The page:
The CLARK approach to solving electrical problems is to find out what circuits and what components are working properly. This is an “Elimination Process” that leads you to the solution by finding out what is not causing the problem. The most important part of this procedure is to make sure you are using meters or test instruments properly and you are achieving the correct results and readings when you make your test. Always write down your results in case you must relay this information to someone else.

Troubleshoot With Your Senses

Your senses can be used in troubleshooting an electrical problem. Even though we cannot see current flowing through a wire, the effects of it can be seen: Lights illuminate, motors spin, contactors energize and so forth. And, too much current flowing through a wire may cause that wire to feel warm. Touching, sight, and sound as testing methods should be tried first before using test equipment to troubleshoot.

A Troubleshooting Approach

As mentioned before, it is frustrating to try and solve an electrical problem with a haphazard procedure. It wastes time and will sometimes result in more problems. A logical and well thought out plan is the key to quickly diagnosing and repairing electrical problems.

1) Raise Drive lire~m the floor and Block Unit.
2)Evaluate the problem.

This may seem simple but sometimes the problem on the repair order may not be the same as the actual problem. Also, there may be other problems or symptoms that were overlooked. Check not only the listed problems, but also all other components as well. Some may be on the same circuit or may interrelate. This is a good opportunity for you to use your senses as a testing method.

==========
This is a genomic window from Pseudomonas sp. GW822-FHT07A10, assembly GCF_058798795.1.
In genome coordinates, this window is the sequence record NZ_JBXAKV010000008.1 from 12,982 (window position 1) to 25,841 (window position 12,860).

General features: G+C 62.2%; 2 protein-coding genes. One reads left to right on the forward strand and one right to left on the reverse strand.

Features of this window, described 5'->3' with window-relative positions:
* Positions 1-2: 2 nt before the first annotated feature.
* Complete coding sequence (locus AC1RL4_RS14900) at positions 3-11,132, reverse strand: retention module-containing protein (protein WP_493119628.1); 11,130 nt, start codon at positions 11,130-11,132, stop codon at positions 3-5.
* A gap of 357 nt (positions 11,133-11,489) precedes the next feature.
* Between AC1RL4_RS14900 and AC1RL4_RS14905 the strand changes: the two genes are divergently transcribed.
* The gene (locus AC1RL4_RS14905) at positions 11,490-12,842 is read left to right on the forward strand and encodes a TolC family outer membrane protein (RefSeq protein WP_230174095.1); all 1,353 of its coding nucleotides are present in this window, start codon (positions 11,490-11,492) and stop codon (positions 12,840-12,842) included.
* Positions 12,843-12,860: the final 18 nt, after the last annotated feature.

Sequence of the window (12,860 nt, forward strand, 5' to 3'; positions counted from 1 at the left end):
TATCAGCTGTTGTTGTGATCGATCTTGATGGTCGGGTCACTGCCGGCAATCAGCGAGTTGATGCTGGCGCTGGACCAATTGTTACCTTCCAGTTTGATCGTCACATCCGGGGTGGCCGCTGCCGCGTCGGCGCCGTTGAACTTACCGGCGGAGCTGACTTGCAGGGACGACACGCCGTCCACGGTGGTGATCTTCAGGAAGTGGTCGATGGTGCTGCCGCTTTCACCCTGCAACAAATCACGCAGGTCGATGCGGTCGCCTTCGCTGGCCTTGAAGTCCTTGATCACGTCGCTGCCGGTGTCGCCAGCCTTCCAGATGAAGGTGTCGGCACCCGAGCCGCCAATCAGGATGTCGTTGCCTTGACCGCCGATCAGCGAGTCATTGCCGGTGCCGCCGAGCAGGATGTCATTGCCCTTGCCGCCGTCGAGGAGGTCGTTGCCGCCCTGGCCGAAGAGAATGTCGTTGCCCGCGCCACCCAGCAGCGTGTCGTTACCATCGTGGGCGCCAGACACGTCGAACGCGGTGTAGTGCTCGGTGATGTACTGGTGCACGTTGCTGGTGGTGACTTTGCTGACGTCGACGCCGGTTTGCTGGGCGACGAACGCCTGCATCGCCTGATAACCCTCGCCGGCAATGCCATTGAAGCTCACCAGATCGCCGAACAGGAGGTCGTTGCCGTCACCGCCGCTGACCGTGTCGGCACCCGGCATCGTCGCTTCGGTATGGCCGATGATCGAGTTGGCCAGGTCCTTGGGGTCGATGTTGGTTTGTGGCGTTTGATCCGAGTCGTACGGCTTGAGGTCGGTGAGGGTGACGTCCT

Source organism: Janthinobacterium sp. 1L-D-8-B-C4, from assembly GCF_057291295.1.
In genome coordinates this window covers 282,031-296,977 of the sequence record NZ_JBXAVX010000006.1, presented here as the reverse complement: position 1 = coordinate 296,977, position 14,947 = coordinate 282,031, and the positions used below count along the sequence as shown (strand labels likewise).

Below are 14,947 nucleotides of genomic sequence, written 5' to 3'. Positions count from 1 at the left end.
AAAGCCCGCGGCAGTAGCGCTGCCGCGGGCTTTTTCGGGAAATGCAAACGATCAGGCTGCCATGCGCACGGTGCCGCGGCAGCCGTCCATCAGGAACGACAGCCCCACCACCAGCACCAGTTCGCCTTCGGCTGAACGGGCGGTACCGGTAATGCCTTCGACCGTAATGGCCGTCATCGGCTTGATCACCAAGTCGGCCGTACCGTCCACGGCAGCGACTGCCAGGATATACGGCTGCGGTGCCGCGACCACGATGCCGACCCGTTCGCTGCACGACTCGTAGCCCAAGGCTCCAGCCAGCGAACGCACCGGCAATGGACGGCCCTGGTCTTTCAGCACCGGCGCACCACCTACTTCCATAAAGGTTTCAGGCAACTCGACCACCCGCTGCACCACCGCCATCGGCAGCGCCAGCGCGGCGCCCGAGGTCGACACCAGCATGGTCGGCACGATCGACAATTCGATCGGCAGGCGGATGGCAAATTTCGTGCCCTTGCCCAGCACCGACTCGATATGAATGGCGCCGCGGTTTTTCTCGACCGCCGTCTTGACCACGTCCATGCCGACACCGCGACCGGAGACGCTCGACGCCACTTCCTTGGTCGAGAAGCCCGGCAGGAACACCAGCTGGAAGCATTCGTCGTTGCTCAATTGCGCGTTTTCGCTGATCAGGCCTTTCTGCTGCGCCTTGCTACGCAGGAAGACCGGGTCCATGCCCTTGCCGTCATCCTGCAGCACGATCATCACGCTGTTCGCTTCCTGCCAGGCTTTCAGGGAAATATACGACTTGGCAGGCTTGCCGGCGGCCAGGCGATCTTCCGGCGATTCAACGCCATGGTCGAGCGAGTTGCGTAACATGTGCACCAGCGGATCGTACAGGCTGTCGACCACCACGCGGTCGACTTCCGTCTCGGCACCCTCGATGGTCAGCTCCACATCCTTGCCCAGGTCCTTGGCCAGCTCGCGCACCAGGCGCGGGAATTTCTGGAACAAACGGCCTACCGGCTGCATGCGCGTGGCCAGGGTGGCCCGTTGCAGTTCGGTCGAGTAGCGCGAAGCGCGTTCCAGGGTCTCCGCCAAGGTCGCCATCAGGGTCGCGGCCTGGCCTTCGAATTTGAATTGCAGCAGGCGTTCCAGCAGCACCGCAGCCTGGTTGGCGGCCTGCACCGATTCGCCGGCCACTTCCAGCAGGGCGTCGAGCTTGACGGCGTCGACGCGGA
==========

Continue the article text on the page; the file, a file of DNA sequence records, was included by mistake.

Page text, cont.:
3) Determine the Conditions Under Which the Problem Occurs

Talk to the operator! Does the problem occur after the shift is almost over? Is the truck pulling a grade? Is there sufficient charge in the battery? Were any components or accessories installed recently? What about corrosion? Is the customer washing or steam cleaning the truck? Is proper battery maintenance being observed? Is the battery “boiling over” during charge into the bottom of the truck?

4) Consult the Service Manual

Turn to the appropriate section of the Service Manual for the troubleshooting procedure.

5) Use the wiring schematic to determine the flow of power and which components are in that system. When you have a service problem with an electrical truck, you should make sure the following steps occur:
1) Talk to the operator to verify the problem. Get all the details you can.
2) Test the truck yourself and begin looking for obvious problems, i.e. damage, vandalism, bad battery, etc.

A Troubleshooting Approach (Cont’d)